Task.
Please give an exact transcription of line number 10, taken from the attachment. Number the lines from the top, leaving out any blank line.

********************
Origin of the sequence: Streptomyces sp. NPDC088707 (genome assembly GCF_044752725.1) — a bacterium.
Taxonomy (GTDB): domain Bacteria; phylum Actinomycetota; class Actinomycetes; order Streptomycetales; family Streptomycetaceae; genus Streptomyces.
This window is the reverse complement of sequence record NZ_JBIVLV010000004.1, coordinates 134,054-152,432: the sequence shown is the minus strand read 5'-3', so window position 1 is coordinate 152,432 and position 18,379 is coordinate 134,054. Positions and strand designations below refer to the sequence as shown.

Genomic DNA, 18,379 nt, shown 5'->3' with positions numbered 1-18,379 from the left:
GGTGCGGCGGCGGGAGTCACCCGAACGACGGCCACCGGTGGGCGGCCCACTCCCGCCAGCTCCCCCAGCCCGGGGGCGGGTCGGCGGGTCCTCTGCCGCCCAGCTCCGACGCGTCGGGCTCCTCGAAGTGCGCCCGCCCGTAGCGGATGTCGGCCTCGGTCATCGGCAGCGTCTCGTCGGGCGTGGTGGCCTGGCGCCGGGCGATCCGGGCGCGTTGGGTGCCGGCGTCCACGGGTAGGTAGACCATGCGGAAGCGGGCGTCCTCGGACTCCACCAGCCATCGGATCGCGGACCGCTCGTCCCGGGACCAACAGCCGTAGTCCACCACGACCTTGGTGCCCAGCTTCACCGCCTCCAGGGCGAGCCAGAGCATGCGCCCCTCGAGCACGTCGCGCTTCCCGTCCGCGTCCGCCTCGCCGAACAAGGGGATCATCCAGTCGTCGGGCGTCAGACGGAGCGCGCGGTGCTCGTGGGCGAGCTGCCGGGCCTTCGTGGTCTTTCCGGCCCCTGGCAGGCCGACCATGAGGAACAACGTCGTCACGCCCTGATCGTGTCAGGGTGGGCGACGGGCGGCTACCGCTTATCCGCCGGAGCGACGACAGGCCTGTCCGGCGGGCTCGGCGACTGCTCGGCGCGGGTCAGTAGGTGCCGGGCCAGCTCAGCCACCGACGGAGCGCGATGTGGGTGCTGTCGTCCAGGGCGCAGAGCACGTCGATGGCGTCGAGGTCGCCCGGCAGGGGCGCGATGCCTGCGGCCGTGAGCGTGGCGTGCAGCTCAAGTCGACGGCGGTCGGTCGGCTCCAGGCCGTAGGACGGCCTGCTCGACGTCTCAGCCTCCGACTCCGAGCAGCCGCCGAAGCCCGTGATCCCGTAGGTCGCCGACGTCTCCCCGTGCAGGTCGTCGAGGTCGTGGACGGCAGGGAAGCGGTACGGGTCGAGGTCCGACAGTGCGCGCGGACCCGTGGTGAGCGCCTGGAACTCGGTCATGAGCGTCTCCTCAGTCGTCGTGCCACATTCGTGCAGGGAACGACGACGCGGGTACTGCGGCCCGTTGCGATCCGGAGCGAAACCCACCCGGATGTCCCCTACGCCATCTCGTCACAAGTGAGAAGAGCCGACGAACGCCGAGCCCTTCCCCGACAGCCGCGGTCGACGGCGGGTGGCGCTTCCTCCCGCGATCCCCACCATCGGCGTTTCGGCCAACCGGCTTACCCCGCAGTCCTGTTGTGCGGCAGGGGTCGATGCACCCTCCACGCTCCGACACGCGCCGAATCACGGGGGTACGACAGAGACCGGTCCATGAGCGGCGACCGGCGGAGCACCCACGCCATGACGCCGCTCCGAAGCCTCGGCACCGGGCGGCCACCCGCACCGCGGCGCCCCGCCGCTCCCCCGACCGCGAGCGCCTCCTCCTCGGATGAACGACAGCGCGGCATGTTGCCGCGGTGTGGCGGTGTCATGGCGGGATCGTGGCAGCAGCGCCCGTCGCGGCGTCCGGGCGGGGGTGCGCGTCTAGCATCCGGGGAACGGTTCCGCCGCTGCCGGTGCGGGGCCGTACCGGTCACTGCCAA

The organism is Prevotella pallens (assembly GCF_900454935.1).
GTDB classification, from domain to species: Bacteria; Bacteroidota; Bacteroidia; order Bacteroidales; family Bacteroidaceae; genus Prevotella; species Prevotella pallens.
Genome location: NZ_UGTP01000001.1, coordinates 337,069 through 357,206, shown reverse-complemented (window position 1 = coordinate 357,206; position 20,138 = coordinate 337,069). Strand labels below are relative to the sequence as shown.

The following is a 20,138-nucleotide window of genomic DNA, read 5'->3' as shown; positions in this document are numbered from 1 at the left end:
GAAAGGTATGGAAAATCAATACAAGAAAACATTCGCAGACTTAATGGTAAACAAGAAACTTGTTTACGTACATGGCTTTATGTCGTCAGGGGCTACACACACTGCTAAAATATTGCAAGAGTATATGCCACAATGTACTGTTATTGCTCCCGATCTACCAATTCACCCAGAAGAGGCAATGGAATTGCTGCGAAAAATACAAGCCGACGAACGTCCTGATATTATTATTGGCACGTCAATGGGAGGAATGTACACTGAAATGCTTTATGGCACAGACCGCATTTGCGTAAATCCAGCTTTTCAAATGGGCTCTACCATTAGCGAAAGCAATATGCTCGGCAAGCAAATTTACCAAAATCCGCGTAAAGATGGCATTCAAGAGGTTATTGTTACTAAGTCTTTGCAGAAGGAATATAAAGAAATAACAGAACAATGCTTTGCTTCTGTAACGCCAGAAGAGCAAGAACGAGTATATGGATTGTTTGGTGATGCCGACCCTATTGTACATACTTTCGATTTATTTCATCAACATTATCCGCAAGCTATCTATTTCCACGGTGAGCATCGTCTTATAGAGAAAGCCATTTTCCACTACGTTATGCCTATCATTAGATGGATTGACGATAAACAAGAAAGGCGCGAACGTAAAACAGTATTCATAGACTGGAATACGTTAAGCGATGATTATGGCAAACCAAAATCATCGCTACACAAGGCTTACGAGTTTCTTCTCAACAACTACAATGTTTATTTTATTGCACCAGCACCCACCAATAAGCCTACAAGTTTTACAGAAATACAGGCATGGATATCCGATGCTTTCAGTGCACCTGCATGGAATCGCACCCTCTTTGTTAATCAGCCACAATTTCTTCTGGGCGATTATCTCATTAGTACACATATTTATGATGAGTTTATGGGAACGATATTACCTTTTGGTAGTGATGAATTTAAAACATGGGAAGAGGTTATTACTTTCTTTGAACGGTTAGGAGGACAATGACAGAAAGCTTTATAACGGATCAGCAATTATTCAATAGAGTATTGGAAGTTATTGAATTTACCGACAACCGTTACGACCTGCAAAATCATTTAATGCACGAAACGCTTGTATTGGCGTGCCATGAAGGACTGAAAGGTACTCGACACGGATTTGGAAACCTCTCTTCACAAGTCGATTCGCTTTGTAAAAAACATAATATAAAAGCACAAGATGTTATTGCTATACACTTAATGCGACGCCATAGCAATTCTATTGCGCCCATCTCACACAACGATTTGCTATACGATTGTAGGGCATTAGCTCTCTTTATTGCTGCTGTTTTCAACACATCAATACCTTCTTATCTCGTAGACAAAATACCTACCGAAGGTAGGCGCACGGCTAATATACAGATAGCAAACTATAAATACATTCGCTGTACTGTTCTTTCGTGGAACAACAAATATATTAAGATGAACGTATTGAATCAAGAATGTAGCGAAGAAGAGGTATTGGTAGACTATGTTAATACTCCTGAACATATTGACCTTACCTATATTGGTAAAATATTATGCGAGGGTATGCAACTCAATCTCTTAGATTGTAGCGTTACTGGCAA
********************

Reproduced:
GAAAGGTATGGAAAATCAATACAAGAAAACATTCGCAGACTTAATGGTAAACAAGAAACTTGTTTACGTACATGGCTTTATGTCGTCAGGGGCTACACACACTGCTAAAATATTGCAAGAGTATATGCCACAATGTACTGTTATTGCTCCCGATCTACCAATTCACCCAGAAGAGGCAATGGAATTGCTGCGAAAAATACAAGCCGACGAACGTCCTGATATTATTATTGGCACGTCAATGGGAGGAATGTACACTGAAATGCTTTATGGCACAGACCGCATTTGCGTAAATCCAGCTTTTCAAATGGGCTCTACCATTAGCGAAAGCAATATGCTCGGCAAGCAAATTTACCAAAATCCGCGTAAAGATGGCATTCAAGAGGTTATTGTTACTAAGTCTTTGCAGAAGGAATATAAAGAAATAACAGAACAATGCTTTGCTTCTGTAACGCCAGAAGAGCAAGAACGAGTATATGGATTGTTTGGTGATGCCGACCCTATTGTACATACTTTCGATTTATTTCATCAACATTATCCGCAAGCTATCTATTTCCACGGTGAGCATCGTCTTATAGAGAAAGCCATTTTCCACTACGTTATGCCTATCATTAGATGGATTGACGATAAACAAGAAAGGCGCGAACGTAAAACAGTATTCATAGACTGGAATACGTTAAGCGATGATTATGGCAAACCAAAATCATCGCTACACAAGGCTTACGAGTTTCTTCTCAACAACTACAATGTTTATTTTATTGCACCAGCACCCACCAATAAGCCTACAAGTTTTACAGAAATACAGGCATGGATATCCGATGCTTTCAGTGCACCTGCATGGAATCGCACCCTCTTTGTTAATCAGCCACAATTTCTTCTGGGCGATTATCTCATTAGTACACATATTTATGATGAGTTTATGGGAACGATATTACCTTTTGGTAGTGATGAATTTAAAACATGGGAAGAGGTTATTACTTTCTTTGAACGGTTAGGAGGACAATGACAGAAAGCTTTATAACGGATCAGCAATTATTCAATAGAGTATTGGAAGTTATTGAATTTACCGACAACCGTTACGACCTGCAAAATCATTTAATGCACGAAACGCTTGTATTGGCGTGCCATGAAGGACTGAAAGGTACTCGACACGGATTTGGAAACCTCTCTTCACAAGTCGATTCGCTTTGTAAAAAACATAATATAAAAGCACAAGATGTTATTGCTATACACTTAATGCGACGCCATAGCAATTCTATTGCGCCCATCTCACACAACGATTTGCTATACGATTGTAGGGCATTAGCTCTCTTTATTGCTGCTGTTTTCAACACATCAATACCTTCTTATCTCGTAGACAAAATACCTACCGAAGGTAGGCGCACGGCTAATATACAGATAGCAAACTATAAATACATTCGCTGTACTGTTCTTTCGTGGAACAACAAATATATTAAGATGAACGTATTGAATCAAGAATGTAGCGAAGAAGAGGTATTGGTAGACTATGTTAATACTCCTGAACATATTGACCTTACCTATATTGGTAAAATATTATGCGAGGGTATGCAACTCAATCTCTTAGATTGTAGCGTTACTGGCAA